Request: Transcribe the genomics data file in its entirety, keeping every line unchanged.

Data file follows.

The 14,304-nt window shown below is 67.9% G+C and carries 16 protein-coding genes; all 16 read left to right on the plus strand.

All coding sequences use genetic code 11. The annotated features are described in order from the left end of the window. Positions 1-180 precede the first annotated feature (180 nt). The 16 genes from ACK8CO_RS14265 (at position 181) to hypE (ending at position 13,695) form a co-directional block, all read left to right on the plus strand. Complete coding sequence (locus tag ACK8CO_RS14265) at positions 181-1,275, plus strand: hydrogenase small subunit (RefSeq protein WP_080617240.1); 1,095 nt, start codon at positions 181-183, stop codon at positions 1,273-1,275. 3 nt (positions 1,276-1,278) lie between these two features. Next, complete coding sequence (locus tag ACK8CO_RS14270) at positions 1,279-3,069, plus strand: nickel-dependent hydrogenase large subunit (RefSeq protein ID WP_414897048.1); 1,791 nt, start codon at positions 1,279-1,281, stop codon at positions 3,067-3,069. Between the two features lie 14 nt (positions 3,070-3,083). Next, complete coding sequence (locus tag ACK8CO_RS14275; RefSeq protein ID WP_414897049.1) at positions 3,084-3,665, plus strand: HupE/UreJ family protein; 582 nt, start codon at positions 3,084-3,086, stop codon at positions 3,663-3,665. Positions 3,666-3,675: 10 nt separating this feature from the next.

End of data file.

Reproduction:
The 14,304-nt window shown below is 67.9% G+C and carries 16 protein-coding genes; all 16 read left to right on the plus strand.

All coding sequences use genetic code 11. The annotated features are described in order from the left end of the window. Positions 1-180 precede the first annotated feature (180 nt). The 16 genes from ACK8CO_RS14265 (at position 181) to hypE (ending at position 13,695) form a co-directional block, all read left to right on the plus strand. Complete coding sequence (locus tag ACK8CO_RS14265) at positions 181-1,275, plus strand: hydrogenase small subunit (RefSeq protein WP_080617240.1); 1,095 nt, start codon at positions 181-183, stop codon at positions 1,273-1,275. 3 nt (positions 1,276-1,278) lie between these two features. Next, complete coding sequence (locus tag ACK8CO_RS14270) at positions 1,279-3,069, plus strand: nickel-dependent hydrogenase large subunit (RefSeq protein ID WP_414897048.1); 1,791 nt, start codon at positions 1,279-1,281, stop codon at positions 3,067-3,069. Between the two features lie 14 nt (positions 3,070-3,083). Next, complete coding sequence (locus tag ACK8CO_RS14275; RefSeq protein ID WP_414897049.1) at positions 3,084-3,665, plus strand: HupE/UreJ family protein; 582 nt, start codon at positions 3,084-3,086, stop codon at positions 3,663-3,665. Positions 3,666-3,675: 10 nt separating this feature from the next.